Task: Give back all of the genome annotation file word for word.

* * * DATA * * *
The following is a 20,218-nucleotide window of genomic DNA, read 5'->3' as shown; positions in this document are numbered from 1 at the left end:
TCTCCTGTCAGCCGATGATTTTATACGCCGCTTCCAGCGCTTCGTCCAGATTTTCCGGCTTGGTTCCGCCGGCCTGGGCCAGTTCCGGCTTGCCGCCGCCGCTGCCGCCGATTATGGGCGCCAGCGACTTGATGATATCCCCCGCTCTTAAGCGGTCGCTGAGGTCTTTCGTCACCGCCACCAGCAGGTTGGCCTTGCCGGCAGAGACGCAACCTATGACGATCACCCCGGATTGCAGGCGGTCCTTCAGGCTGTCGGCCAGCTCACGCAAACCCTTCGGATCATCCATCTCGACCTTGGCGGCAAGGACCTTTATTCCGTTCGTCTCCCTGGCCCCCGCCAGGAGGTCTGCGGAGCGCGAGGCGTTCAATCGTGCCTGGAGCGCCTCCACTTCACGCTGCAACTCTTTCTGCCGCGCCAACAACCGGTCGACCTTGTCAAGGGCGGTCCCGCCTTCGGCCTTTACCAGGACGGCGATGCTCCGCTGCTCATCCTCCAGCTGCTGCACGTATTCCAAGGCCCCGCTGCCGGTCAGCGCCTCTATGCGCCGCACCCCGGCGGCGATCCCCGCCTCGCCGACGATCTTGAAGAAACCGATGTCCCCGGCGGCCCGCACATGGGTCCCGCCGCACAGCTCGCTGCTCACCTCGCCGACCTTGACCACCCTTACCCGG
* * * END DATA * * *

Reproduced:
The following is a 20,218-nucleotide window of genomic DNA, read 5'->3' as shown; positions in this document are numbered from 1 at the left end:
TCTCCTGTCAGCCGATGATTTTATACGCCGCTTCCAGCGCTTCGTCCAGATTTTCCGGCTTGGTTCCGCCGGCCTGGGCCAGTTCCGGCTTGCCGCCGCCGCTGCCGCCGATTATGGGCGCCAGCGACTTGATGATATCCCCCGCTCTTAAGCGGTCGCTGAGGTCTTTCGTCACCGCCACCAGCAGGTTGGCCTTGCCGGCAGAGACGCAACCTATGACGATCACCCCGGATTGCAGGCGGTCCTTCAGGCTGTCGGCCAGCTCACGCAAACCCTTCGGATCATCCATCTCGACCTTGGCGGCAAGGACCTTTATTCCGTTCGTCTCCCTGGCCCCCGCCAGGAGGTCTGCGGAGCGCGAGGCGTTCAATCGTGCCTGGAGCGCCTCCACTTCACGCTGCAACTCTTTCTGCCGCGCCAACAACCGGTCGACCTTGTCAAGGGCGGTCCCGCCTTCGGCCTTTACCAGGACGGCGATGCTCCGCTGCTCATCCTCCAGCTGCTGCACGTATTCCAAGGCCCCGCTGCCGGTCAGCGCCTCTATGCGCCGCACCCCGGCGGCGATCCCCGCCTCGCCGACGATCTTGAAGAAACCGATGTCCCCGGCGGCCCGCACATGGGTCCCGCCGCACAGCTCGCTGCTCACCTCGCCGACCTTGACCACCCTTACCCGG